Africa’s colonisation of the English language
Posted: 10 February 2020 07:51 AM   [ Ignore ]
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There is one expression I have grown up hearing from relatives of a certain age, but never been able to accept. It’s the description of Twi – the Akan language spoken by my family – as “the vernacular”, a term which implicitly compares it with the colonial language, English, and somehow finds it wanting. The word itself is a revealing symptom of the colonial project. Just as nations like the Yoruba, with a population of more than 40 million, were patronisingly described as “tribes”, when in fact they were substantial nations, African languages were downgraded to “the vernacular”. It’s a term more befitting of a regional dialect than a nation’s language, with its own history, politics and literature.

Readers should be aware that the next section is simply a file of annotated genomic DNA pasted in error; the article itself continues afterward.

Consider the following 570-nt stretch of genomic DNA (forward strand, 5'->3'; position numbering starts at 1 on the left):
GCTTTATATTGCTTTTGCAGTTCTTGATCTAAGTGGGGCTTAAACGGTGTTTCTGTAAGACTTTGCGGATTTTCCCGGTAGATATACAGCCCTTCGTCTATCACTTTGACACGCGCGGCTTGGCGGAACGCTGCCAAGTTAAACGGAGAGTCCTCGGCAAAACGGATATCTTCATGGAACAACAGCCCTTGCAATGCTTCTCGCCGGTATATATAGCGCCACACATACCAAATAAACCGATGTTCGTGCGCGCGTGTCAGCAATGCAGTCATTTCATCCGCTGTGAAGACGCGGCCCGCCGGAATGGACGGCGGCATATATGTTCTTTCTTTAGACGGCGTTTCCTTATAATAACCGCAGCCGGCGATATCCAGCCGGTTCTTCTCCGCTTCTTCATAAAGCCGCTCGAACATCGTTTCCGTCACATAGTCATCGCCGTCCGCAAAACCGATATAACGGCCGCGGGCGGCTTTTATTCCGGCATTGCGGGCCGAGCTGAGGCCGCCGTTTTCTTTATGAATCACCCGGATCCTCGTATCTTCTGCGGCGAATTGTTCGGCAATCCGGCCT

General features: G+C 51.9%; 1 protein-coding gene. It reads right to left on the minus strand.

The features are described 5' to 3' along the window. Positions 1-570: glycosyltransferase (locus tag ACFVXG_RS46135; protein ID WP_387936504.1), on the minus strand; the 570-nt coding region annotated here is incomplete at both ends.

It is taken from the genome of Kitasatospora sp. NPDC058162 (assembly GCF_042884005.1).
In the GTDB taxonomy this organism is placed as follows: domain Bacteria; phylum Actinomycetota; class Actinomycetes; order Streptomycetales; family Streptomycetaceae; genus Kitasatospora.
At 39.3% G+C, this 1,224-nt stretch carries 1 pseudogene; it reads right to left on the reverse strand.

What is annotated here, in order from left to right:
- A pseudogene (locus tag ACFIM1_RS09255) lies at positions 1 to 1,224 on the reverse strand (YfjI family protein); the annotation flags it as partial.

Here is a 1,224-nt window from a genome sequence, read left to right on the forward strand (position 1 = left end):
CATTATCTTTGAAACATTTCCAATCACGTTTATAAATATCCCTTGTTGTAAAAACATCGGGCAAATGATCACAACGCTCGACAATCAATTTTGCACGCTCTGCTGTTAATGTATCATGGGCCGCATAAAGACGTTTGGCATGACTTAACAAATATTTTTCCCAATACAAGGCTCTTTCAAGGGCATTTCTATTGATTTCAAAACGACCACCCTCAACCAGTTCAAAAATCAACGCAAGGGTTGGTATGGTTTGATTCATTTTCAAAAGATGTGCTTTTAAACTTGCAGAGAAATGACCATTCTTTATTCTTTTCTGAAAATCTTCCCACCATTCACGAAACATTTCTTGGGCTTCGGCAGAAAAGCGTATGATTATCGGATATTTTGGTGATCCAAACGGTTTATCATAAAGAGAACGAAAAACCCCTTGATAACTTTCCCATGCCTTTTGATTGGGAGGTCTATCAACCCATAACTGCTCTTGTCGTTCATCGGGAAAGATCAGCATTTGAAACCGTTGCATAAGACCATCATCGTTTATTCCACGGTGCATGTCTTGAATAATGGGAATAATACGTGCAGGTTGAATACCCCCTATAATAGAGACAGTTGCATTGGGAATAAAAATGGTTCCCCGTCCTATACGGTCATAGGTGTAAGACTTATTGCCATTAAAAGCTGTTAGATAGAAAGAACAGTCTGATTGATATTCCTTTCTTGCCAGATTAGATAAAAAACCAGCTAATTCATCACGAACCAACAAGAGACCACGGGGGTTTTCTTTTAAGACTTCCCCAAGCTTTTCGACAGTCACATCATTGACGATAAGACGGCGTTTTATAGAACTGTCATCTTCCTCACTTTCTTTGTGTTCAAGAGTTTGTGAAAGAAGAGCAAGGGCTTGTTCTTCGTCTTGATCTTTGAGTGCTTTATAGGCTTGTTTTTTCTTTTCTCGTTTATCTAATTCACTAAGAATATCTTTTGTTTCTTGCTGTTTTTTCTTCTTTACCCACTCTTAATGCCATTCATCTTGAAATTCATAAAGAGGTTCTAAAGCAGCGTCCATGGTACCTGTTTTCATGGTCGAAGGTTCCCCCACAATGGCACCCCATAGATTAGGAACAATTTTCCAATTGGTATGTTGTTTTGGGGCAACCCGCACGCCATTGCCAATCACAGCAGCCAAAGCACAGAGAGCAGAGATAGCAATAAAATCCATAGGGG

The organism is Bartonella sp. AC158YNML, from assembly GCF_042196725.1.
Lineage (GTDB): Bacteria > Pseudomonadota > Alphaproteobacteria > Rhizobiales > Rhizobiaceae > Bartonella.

The attempt to discourage Africans from speaking our own languages not only failed, but has had the glorious result of backfiring, to the extent that now Britain’s own inhabitants are officially adopting African vocab. This month the Oxford English Dictionary (OED) added Nigeria’s first entries to already recognised gems like “howzit” from South Africa. Other Africans will recognise lots of the latest lingo to get the OED stamp – “chop”, to eat or to misappropriate funds; “next tomorrow”, the day after tomorrow; “sef”, a great Pidgin flourish for emphasis.

Grauniad.

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